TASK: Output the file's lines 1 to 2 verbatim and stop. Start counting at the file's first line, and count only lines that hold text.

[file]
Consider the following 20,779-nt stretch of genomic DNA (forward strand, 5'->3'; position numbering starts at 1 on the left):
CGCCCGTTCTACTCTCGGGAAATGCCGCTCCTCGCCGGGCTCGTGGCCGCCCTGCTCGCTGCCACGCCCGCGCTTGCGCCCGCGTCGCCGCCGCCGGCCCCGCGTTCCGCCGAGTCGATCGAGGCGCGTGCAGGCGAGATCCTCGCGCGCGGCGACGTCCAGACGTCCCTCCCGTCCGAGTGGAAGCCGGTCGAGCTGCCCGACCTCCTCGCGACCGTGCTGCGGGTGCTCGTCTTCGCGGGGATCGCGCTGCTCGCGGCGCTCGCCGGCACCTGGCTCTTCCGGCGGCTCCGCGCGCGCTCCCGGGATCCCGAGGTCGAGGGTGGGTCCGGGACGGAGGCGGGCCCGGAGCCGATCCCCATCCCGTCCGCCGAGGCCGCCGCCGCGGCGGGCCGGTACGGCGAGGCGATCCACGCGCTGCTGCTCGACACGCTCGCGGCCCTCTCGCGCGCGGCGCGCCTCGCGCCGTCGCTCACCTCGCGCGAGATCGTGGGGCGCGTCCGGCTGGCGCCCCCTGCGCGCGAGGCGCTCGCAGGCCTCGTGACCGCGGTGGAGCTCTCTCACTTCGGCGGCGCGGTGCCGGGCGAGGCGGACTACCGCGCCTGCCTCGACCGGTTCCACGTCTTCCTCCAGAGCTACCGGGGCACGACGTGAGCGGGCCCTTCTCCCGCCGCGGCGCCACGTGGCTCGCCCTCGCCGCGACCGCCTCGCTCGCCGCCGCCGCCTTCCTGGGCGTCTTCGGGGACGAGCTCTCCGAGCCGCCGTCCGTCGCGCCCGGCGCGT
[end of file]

Consider the following 20,779-nt stretch of genomic DNA (forward strand, 5'->3'; position numbering starts at 1 on the left):
CGCCCGTTCTACTCTCGGGAAATGCCGCTCCTCGCCGGGCTCGTGGCCGCCCTGCTCGCTGCCACGCCCGCGCTTGCGCCCGCGTCGCCGCCGCCGGCCCCGCGTTCCGCCGAGTCGATCGAGGCGCGTGCAGGCGAGATCCTCGCGCGCGGCGACGTCCAGACGTCCCTCCCGTCCGAGTGGAAGCCGGTCGAGCTGCCCGACCTCCTCGCGACCGTGCTGCGGGTGCTCGTCTTCGCGGGGATCGCGCTGCTCGCGGCGCTCGCCGGCACCTGGCTCTTCCGGCGGCTCCGCGCGCGCTCCCGGGATCCCGAGGTCGAGGGTGGGTCCGGGACGGAGGCGGGCCCGGAGCCGATCCCCATCCCGTCCGCCGAGGCCGCCGCCGCGGCGGGCCGGTACGGCGAGGCGATCCACGCGCTGCTGCTCGACACGCTCGCGGCCCTCTCGCGCGCGGCGCGCCTCGCGCCGTCGCTCACCTCGCGCGAGATCGTGGGGCGCGTCCGGCTGGCGCCCCCTGCGCGCGAGGCGCTCGCAGGCCTCGTGACCGCGGTGGAGCTCTCTCACTTCGGCGGCGCGGTGCCGGGCGAGGCGGACTACCGCGCCTGCCTCGACCGGTTCCACGTCTTCCTCCAGAGCTACCGGGGCACGACGTGAGCGGGCCCTTCTCCCGCCGCGGCGCCACGTGGCTCGCCCTCGCCGCGACCGCCTCGCTCGCCGCCGCCGCCTTCCTGGGCGTCTTCGGGGACGAGCTCTCCGAGCCGCCGTCCGTCGCGCCCGGCGCGT